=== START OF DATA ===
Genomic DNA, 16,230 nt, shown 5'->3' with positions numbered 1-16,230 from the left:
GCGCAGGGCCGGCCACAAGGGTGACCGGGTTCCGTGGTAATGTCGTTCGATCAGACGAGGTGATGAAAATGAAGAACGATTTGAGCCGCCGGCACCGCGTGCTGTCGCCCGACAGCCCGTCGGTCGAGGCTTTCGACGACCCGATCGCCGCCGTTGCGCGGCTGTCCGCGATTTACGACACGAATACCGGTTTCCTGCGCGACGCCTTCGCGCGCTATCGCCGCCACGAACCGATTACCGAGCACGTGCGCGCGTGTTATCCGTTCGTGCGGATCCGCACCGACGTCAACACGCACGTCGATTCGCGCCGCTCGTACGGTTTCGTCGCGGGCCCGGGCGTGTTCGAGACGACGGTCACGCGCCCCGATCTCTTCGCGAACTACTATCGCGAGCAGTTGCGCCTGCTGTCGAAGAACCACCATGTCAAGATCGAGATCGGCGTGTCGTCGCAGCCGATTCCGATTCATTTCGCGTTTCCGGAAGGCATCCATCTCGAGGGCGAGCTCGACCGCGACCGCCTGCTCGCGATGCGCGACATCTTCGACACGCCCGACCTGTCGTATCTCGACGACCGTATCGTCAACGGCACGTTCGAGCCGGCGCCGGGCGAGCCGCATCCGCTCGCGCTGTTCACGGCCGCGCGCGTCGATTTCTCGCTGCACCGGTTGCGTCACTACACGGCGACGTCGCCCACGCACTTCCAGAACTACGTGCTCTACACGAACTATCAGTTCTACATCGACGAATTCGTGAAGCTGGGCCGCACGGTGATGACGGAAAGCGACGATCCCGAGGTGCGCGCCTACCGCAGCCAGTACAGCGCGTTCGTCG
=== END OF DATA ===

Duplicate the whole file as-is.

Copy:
Genomic DNA, 16,230 nt, shown 5'->3' with positions numbered 1-16,230 from the left:
GCGCAGGGCCGGCCACAAGGGTGACCGGGTTCCGTGGTAATGTCGTTCGATCAGACGAGGTGATGAAAATGAAGAACGATTTGAGCCGCCGGCACCGCGTGCTGTCGCCCGACAGCCCGTCGGTCGAGGCTTTCGACGACCCGATCGCCGCCGTTGCGCGGCTGTCCGCGATTTACGACACGAATACCGGTTTCCTGCGCGACGCCTTCGCGCGCTATCGCCGCCACGAACCGATTACCGAGCACGTGCGCGCGTGTTATCCGTTCGTGCGGATCCGCACCGACGTCAACACGCACGTCGATTCGCGCCGCTCGTACGGTTTCGTCGCGGGCCCGGGCGTGTTCGAGACGACGGTCACGCGCCCCGATCTCTTCGCGAACTACTATCGCGAGCAGTTGCGCCTGCTGTCGAAGAACCACCATGTCAAGATCGAGATCGGCGTGTCGTCGCAGCCGATTCCGATTCATTTCGCGTTTCCGGAAGGCATCCATCTCGAGGGCGAGCTCGACCGCGACCGCCTGCTCGCGATGCGCGACATCTTCGACACGCCCGACCTGTCGTATCTCGACGACCGTATCGTCAACGGCACGTTCGAGCCGGCGCCGGGCGAGCCGCATCCGCTCGCGCTGTTCACGGCCGCGCGCGTCGATTTCTCGCTGCACCGGTTGCGTCACTACACGGCGACGTCGCCCACGCACTTCCAGAACTACGTGCTCTACACGAACTATCAGTTCTACATCGACGAATTCGTGAAGCTGGGCCGCACGGTGATGACGGAAAGCGACGATCCCGAGGTGCGCGCCTACCGCAGCCAGTACAGCGCGTTCGTCG